Scott D. Parker
Words, pages, or scenes? What is the best way to measure progress when writing a novel?
When I wrote my first novel, I had zero idea about word count so I just stuck with scenes. They were as long as they needed to be.
After I met some fellow writers online, I learned that word count was also a method. In fact, it was often the preferred method publishers used to solicit stories and novels. So I switched and have been using word count as my standard ever since. I still let scenes do what they want.
Writing streaks are a great way to maintain momentum when you are on a project. I use them all the time as well. Since 2022 was a disastrous year of (non) writing for me, I resolved that I would start a brand-new project on New Year’s Day 2023 and keep going everyday until I completed the book.
I have written everyday this year. Yay! The book is coming along nicely, and its serving to remind me about the power and excitement of actually creating a story out of thin air.
During every writing session, I have managed to write 1,000 words or more. That’s kind of a doable benchmark I use that is a nice round number. It has enabled me to reach 64,000 words in the book as of yesterday, Day 55 of the year, so that’s really nice to see. Plus, it’s not as aggressive as the 1,667 words per day you need to write, a la NaNoWriMo, to get a 50,000-word book done in 30 days, but it is usually an achievable threshold, especially when I’m in that flow state.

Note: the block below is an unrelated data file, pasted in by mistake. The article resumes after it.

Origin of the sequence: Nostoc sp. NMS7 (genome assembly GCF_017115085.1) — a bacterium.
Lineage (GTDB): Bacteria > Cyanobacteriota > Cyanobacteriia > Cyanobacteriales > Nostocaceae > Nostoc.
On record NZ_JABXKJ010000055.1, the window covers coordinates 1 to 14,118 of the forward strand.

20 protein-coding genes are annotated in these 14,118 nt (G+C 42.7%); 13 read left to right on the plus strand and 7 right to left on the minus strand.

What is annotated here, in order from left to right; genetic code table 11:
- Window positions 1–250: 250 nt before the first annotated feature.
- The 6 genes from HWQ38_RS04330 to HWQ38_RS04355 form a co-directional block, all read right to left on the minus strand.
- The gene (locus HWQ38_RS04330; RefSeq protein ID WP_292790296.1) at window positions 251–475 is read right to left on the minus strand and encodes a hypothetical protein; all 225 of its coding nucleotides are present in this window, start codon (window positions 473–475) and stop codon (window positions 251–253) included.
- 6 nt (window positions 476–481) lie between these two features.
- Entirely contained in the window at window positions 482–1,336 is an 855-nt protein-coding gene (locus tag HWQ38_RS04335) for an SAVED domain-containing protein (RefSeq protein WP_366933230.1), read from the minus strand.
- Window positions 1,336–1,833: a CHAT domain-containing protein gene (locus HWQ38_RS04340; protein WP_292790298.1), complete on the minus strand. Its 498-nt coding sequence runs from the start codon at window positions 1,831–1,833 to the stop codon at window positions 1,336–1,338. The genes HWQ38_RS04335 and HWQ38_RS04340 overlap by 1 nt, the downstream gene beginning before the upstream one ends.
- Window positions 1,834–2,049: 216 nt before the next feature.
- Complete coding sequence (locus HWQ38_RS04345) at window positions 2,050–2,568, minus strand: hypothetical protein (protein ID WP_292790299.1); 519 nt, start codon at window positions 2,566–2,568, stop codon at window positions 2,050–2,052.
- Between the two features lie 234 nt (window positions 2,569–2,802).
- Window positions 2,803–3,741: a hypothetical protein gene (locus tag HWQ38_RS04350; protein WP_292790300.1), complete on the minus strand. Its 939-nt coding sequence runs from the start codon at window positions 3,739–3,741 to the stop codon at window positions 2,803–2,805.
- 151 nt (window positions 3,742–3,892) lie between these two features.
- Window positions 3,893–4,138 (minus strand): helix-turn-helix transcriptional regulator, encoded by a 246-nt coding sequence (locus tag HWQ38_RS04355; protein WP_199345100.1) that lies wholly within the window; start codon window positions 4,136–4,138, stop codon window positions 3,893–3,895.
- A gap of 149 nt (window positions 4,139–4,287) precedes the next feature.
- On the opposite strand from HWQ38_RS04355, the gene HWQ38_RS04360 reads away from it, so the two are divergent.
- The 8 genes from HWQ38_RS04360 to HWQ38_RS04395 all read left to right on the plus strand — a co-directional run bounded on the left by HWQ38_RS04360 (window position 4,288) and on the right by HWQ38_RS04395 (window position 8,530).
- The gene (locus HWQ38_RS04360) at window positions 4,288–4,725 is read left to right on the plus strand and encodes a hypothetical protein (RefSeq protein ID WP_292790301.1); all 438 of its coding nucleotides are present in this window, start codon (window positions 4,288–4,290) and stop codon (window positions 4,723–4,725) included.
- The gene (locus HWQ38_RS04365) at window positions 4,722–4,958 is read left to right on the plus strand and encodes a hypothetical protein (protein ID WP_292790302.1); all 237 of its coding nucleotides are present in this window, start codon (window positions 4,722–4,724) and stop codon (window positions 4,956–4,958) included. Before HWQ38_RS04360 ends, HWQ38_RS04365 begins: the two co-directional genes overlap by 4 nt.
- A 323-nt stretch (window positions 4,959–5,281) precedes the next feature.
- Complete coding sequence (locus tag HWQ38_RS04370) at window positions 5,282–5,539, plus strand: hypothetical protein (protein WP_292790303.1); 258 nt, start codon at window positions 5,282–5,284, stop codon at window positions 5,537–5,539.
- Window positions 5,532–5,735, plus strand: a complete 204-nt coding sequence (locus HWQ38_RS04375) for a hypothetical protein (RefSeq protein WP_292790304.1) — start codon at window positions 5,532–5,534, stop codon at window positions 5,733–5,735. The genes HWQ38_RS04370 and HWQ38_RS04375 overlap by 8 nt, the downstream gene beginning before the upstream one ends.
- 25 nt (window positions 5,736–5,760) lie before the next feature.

But is it a good one?
There have been a few days this year when I’m writing a particular scene and I half wonder if I’m writing more words just to reach 1,000 words. I cannot consciously say yes, but the nagging splinter of that idea that I’m just padding the word count remains.
I guess that’s what editing is for.
What about you? How do you measure progress on a book?
I set a goal for each day's work. In the draft and rirst rewrite, it's typically 1000 words. That has nothing to do with the story, but is only a number I use to keep me moving: I can write more than 1000, but not fewer. I let it be flabby, leaving in things I know will never make the cut, in only because I may be able to choose between tow or three ways to say the same thing, or some other flab that will serve as reminders to me for when I get down to honing the finished product.
The biggest thing I've learned over the years is that there is no "right" way. Do what gives you the results you're looking for and run with it.
I had a detailed comment written, but Blogger ate it and now it' supper time. Suffice to say that whatever you find achieves the desired result is the right way to do it, understanding you may find a "better" way later.
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